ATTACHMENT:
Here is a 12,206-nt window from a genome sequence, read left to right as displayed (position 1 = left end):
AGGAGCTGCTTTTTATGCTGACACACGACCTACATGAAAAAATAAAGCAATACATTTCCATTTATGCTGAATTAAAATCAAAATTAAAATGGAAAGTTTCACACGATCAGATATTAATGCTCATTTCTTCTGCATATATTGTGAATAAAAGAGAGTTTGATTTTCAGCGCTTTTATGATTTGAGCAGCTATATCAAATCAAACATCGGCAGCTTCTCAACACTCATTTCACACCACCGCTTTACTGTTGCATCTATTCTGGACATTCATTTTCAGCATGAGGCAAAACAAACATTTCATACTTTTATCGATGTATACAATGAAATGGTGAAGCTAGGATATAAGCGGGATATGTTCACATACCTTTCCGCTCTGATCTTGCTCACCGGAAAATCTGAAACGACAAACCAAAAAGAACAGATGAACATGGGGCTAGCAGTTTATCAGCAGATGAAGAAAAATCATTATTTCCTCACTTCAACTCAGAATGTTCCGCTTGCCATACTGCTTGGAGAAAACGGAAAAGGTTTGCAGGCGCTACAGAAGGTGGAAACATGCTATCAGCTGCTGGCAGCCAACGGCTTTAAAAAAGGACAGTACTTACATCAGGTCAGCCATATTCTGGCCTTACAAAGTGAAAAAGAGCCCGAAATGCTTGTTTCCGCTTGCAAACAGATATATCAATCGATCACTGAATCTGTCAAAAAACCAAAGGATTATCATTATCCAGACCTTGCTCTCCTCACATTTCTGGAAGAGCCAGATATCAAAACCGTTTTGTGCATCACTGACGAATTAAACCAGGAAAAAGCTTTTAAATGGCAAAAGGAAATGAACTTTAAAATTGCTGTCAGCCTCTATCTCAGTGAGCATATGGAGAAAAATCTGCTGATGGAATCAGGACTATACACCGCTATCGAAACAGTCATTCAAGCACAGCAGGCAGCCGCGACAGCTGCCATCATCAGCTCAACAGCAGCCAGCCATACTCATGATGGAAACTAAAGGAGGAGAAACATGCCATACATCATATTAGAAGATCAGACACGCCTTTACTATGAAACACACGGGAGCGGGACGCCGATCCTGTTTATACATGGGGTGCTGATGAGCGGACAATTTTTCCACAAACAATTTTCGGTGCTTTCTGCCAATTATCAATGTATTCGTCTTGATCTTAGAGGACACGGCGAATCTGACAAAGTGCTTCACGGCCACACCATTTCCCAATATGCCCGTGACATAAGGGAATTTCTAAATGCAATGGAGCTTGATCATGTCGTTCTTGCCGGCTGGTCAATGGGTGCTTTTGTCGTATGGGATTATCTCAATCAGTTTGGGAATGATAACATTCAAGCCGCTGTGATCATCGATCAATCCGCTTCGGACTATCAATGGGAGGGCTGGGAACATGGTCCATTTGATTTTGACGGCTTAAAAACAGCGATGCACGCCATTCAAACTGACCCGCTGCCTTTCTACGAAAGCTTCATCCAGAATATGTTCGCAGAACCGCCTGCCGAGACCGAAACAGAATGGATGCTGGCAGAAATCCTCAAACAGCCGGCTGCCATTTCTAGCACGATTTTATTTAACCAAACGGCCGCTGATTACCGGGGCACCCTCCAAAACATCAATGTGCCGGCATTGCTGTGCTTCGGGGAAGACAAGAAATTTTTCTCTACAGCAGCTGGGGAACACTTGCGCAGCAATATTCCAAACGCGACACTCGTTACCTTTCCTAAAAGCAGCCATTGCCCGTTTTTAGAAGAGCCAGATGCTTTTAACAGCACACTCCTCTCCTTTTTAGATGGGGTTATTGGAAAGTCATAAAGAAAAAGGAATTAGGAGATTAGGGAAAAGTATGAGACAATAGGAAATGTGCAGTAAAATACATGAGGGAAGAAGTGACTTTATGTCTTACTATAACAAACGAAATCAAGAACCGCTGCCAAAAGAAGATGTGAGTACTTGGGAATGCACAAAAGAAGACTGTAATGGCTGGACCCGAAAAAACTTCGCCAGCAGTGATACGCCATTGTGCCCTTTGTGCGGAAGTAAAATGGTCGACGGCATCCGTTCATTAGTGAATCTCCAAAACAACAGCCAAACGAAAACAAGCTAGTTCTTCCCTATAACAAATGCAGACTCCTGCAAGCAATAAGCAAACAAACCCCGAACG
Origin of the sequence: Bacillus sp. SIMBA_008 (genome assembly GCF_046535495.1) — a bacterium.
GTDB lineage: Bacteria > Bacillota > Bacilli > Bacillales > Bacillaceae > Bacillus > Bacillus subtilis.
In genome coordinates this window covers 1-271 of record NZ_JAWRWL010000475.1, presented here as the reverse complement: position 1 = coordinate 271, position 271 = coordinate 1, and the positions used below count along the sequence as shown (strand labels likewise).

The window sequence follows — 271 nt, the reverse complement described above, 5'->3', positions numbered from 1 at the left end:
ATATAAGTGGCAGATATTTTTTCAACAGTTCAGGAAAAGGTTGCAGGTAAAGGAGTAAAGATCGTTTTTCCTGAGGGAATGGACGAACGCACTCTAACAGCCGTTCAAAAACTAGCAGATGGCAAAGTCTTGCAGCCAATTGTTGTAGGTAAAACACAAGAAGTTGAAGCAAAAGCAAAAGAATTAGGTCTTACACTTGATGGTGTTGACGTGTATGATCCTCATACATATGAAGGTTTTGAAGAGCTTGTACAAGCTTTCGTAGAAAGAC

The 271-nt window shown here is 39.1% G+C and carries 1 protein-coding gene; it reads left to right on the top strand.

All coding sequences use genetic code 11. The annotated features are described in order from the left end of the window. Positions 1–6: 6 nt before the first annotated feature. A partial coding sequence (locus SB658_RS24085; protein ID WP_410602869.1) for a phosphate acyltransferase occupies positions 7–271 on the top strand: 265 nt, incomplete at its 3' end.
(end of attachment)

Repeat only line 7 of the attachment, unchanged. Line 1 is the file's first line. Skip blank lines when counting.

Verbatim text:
ATATAAGTGGCAGATATTTTTTCAACAGTTCAGGAAAAGGTTGCAGGTAAAGGAGTAAAGATCGTTTTTCCTGAGGGAATGGACGAACGCACTCTAACAGCCGTTCAAAAACTAGCAGATGGCAAAGTCTTGCAGCCAATTGTTGTAGGTAAAACACAAGAAGTTGAAGCAAAAGCAAAAGAATTAGGTCTTACACTTGATGGTGTTGACGTGTATGATCCTCATACATATGAAGGTTTTGAAGAGCTTGTACAAGCTTTCGTAGAAAGAC